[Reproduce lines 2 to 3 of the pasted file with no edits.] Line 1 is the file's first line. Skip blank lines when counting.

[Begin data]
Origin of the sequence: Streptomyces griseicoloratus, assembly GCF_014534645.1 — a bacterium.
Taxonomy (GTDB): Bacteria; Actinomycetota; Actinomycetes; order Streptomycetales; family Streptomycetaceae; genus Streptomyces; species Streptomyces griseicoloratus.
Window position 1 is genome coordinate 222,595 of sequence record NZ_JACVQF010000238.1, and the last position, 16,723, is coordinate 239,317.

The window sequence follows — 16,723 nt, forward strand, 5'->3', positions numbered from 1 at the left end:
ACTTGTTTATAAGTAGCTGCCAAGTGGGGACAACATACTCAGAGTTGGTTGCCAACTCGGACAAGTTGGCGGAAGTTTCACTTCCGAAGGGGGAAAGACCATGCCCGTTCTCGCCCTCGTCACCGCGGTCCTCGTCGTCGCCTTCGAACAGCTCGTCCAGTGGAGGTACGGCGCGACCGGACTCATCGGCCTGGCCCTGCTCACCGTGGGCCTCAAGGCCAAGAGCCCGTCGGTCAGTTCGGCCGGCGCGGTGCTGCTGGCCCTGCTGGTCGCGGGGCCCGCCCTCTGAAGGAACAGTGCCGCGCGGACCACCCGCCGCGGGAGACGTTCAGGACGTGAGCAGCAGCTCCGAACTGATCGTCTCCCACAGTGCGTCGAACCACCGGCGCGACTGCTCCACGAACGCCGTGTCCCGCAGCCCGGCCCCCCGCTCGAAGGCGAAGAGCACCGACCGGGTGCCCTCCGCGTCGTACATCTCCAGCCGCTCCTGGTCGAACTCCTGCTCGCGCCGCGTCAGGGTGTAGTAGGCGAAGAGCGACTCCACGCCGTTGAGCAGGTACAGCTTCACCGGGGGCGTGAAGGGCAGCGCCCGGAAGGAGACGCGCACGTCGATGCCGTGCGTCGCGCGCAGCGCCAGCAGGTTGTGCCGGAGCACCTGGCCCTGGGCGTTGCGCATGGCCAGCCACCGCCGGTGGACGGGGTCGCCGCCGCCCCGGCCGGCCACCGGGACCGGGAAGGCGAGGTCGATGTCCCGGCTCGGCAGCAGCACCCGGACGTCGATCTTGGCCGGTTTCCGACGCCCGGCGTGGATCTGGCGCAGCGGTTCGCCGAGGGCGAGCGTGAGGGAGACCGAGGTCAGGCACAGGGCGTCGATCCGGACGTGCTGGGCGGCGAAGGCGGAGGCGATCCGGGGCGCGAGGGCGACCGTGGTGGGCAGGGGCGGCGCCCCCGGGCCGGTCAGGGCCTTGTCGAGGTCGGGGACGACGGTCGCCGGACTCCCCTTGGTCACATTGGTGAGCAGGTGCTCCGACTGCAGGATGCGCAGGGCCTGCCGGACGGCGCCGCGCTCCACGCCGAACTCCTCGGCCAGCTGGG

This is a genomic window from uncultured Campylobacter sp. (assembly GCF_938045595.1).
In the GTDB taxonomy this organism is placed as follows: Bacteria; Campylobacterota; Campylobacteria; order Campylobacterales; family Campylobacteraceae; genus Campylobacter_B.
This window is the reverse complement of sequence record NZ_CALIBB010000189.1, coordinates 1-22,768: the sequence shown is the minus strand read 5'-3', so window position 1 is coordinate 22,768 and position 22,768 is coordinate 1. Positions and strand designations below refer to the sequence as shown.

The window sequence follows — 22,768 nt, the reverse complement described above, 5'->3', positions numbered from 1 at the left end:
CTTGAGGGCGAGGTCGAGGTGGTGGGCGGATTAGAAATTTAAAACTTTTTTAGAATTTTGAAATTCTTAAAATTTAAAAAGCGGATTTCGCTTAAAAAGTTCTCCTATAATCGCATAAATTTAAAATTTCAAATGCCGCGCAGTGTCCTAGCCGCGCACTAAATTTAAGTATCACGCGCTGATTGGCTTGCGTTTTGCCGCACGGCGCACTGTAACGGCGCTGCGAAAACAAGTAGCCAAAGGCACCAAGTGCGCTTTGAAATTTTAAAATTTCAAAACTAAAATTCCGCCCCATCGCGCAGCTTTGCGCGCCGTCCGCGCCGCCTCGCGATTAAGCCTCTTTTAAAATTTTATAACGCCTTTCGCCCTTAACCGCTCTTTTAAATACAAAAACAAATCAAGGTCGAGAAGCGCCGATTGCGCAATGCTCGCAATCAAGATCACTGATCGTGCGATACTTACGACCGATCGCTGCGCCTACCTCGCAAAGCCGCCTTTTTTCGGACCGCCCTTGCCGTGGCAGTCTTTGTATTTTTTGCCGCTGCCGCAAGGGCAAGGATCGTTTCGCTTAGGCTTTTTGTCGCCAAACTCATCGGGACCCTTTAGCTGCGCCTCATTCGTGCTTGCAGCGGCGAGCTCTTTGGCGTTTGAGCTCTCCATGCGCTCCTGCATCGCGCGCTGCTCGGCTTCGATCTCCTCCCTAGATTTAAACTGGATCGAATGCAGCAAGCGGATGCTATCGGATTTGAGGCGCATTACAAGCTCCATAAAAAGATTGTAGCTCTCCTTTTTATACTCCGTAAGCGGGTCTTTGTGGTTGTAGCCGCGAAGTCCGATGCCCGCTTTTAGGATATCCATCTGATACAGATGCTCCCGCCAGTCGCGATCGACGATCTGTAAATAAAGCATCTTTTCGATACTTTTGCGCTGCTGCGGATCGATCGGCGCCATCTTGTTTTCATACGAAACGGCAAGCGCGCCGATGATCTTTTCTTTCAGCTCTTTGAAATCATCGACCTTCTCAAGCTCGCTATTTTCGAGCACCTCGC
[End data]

Taxonomy (GTDB): Bacteria; Actinomycetota; Actinomycetes; order Streptomycetales; family Streptomycetaceae; genus Streptomyces; species Streptomyces griseicoloratus.
Window position 1 is genome coordinate 222,595 of sequence record NZ_JACVQF010000238.1, and the last position, 16,723, is coordinate 239,317.